How a top cop evaded prison for 15 years despite criminal conduct, won president’s medal

27 August 2020
Kultar Singh, a retired DIG of Punjab Police, (centre) and Hardev Singh, a deputy superintendent of police (left) after appearing in a district and session court in Amritsar on 9 March 2016 regarding an October 2004 mass-suicide case. In February 2020, both of them were convicted in the case, but within two months they were released on parole.
Sameer Sehgal/Hindustan Times/Getty Images
Kultar Singh, a retired DIG of Punjab Police, (centre) and Hardev Singh, a deputy superintendent of police (left) after appearing in a district and session court in Amritsar on 9 March 2016 regarding an October 2004 mass-suicide case. In February 2020, both of them were convicted in the case, but within two months they were released on parole.
Sameer Sehgal/Hindustan Times/Getty Images

Kultar Singh, a retired deputy inspector general of Punjab Police, walked out of Amritsar Central Jail on 28 March, barely over a month into an eight-year jail term for his role in a 2004 mass-suicide case. On 17 February this year, a sessions court in Punjab had held Kultar guilty for abetment of suicide, criminal intimidation, criminal conspiracy, forgery and extortion by threatening with an accusation of an offence that is punishable with death or imprisonment. 

The mass-suicide case pertained to five members of a family who lived in a three-storied house in Amritsar’s Chowk Karori locality. On the night intervening 30 and 31 October 2004, the family members—Jaswant Kaur, her son Hardeep Singh and his wife, along with the couple’s two children, both minors—killed themselves and left various copies of suicide notes detailing the circumstances that led to their death. In them, Hardeep wrote that he had killed his father. Four relatives and Kultar found out about this. Instead of following the law, all five of them extorted lakhs of rupees from Hardeep and continued to blackmail him. Post the suicide—according to the February judgment—Hardev Singh, a police officer, tampered with the evidence to keep Kultar out of jail. 

All six—the four relatives, Hardev and Kultar—were convicted in February. However, by June end, they had been granted parole, as part of the government decision to decongest prisons in light of the novel coronavirus outbreak. “With an entire system protecting Kultar Singh, we were glad that justice prevailed after more than 15 years,” Sarabjit Singh Verka, an advocate who was the complainant in the case against the senior policeman, said. “But courtesy COVID-19, he and other accused are out—this case looks jinxed.” 

It is hard to rubbish Verka’s scepticism. Between 2004 and 2020, Kultar faced multiple allegations—of not just his role in the suicide case, but also of large-scale corruption—and somehow, he managed to stay out of prison. Documents show that Punjab’s home department was in the know of the corruption allegations even before the mass-suicide case, and that the police had led multiple internal probes against the cop. Yet, Kultar rose through the ranks of the police to become a DIG and also received a medal for meritorious service from the President of India, in 2006.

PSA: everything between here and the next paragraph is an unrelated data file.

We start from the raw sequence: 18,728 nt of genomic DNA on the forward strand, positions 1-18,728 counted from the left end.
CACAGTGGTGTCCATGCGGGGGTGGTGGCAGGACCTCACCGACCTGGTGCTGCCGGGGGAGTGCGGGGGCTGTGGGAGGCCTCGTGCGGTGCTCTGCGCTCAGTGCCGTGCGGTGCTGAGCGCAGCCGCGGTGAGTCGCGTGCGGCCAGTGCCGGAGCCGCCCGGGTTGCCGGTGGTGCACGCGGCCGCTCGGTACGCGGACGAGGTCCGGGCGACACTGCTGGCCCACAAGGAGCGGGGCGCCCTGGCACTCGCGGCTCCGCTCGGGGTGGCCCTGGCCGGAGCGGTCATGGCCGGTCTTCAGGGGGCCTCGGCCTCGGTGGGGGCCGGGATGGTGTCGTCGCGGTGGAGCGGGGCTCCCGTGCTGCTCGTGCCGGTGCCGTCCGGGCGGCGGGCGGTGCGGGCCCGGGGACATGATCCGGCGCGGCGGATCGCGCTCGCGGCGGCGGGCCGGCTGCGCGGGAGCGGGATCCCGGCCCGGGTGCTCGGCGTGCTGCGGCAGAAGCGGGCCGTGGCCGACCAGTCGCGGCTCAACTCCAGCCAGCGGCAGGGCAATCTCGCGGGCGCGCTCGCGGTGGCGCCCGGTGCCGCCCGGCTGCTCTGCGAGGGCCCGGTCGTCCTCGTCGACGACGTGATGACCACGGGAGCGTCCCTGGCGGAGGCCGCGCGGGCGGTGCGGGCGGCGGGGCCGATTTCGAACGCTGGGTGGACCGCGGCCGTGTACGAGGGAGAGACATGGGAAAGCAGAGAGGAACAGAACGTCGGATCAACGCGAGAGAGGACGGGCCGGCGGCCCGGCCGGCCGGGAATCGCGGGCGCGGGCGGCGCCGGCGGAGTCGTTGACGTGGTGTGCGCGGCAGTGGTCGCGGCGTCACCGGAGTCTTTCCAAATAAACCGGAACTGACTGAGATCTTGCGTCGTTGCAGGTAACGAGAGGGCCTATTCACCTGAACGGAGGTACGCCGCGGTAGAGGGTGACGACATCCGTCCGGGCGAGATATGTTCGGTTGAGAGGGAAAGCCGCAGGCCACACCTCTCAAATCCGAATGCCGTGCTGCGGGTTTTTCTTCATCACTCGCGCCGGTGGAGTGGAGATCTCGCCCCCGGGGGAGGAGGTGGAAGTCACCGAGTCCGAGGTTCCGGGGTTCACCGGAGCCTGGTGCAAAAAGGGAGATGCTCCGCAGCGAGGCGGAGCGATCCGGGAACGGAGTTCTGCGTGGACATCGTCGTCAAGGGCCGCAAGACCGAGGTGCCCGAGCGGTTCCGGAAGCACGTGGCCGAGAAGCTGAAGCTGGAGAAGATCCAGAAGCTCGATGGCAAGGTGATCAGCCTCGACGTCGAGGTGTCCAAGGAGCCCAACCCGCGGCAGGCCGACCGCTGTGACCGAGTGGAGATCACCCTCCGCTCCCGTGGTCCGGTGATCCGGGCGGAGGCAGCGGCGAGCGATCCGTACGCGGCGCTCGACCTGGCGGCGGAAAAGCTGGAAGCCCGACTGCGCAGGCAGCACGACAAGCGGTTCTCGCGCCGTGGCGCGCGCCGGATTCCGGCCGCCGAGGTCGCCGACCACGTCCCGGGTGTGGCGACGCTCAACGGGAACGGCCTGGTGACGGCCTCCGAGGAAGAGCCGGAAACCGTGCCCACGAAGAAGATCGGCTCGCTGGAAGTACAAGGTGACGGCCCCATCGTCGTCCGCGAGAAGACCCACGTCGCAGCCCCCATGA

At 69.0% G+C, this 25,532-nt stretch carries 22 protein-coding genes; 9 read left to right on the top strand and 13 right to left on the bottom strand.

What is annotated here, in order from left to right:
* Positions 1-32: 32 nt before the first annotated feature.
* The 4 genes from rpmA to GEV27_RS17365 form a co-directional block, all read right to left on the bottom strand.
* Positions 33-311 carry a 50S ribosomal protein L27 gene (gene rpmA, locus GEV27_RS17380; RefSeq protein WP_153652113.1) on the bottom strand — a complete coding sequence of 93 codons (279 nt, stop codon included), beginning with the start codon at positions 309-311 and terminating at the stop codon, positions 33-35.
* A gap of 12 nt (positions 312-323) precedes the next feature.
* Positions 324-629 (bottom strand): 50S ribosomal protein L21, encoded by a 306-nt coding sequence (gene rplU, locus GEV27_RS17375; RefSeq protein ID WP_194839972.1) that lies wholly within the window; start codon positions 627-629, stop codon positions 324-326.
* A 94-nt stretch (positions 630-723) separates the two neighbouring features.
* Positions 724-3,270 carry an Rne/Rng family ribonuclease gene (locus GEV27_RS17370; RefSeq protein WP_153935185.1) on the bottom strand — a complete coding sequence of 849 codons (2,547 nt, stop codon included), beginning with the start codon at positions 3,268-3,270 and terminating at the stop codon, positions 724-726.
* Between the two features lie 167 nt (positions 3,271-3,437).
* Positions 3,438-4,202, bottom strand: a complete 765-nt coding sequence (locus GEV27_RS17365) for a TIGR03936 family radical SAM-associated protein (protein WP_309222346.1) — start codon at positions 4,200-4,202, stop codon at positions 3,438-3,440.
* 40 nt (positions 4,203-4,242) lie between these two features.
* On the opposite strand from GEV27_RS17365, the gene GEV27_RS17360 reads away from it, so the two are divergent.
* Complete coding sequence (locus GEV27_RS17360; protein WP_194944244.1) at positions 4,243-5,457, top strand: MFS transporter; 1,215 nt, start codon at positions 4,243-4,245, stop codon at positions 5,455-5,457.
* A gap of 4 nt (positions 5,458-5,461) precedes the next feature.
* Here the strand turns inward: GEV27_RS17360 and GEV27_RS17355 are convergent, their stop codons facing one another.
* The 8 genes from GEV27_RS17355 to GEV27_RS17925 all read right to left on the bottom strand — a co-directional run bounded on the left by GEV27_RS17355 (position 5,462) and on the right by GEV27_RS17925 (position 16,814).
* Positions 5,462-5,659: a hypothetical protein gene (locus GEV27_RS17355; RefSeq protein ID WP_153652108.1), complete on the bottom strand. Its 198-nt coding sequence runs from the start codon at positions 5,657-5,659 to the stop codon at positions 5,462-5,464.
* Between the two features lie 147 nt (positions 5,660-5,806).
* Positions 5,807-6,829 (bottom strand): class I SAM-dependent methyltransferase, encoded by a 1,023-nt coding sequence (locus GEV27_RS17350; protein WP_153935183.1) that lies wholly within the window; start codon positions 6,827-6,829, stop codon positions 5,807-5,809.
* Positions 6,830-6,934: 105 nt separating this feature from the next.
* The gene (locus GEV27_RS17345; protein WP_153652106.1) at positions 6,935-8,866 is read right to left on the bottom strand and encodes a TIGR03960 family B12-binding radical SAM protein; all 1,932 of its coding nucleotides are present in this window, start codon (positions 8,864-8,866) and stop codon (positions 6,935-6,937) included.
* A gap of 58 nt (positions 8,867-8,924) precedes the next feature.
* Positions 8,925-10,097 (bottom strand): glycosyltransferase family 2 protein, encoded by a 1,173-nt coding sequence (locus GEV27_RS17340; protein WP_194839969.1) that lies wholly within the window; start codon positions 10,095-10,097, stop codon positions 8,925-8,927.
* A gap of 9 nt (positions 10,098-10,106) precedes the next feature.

More than six months before the suicide, AA Siddiqui, the director general of Punjab Police wrote a letter to PS Gill, then the DIG of Amritsar’s Border Range. The letter, dated 11 April 2004, stated that “a reference has been made from the Home Department” that Kultar was indulging in large-scale corruption and land grabbing. Based on reliable inputs, Siddiqui laid out the modus operandi of this corruption in the letter. He asked Gill to make discreet enquiries in this regard and send comments within 15 days.

On 13 August, Siddiqui sent a letter to SK Sinha, the principal secretary to the chief minister, regarding the accusations against Kultar, who was a senior superintendent of police, or SSP, at the time. The letter said that there are reliable inputs for six allegations against Kultar, three of which clearly showed that he was participating and enabling multiple chains of corruption in the police force. The DGP wrote that station-house officers, among others, collected money from “bad elements every month,” and gave it to Kultar as well as other police officers. Another point was that one superintendent, Harmanbir Singh, used to conduct enquiries on rich persons, extort money from them, and give a share to Kultar. Traffic in-charges would pay Kultar every month after collecting money from transporters and presidents of unions, the letter mentioned. Siddiqui wrote that many gazette officers were also “indulging in similar acts and land grabbing with his blessings.” 

The letter mentioned there was a rumour that Kultar had taken Rs 12 lakh “through Manjit Singh,” a Congress leader, and an individual called Kittu in connection with a land dispute. Another point that Siddiqui wrote was particularly discomfiting—Kultar had taken about Rs 12 lakh from Gurdev Singh, a petrol pump owner in Amritsar, whose wife had died by suicide. The DGP also listed names and contact details of people who worked as Kultar’s “mediators.” Referring to the letter, Siddiqui told me this year, “Of course, all this was based on duly verified intelligence report.” 

Jatinder Kaur Tur is a senior journalist with two decades of experience with various national English-language dailies, including the Indian Express, the Times of India, the Hindustan Times and Deccan Chronicle.

Keywords: Punjab police Punjab
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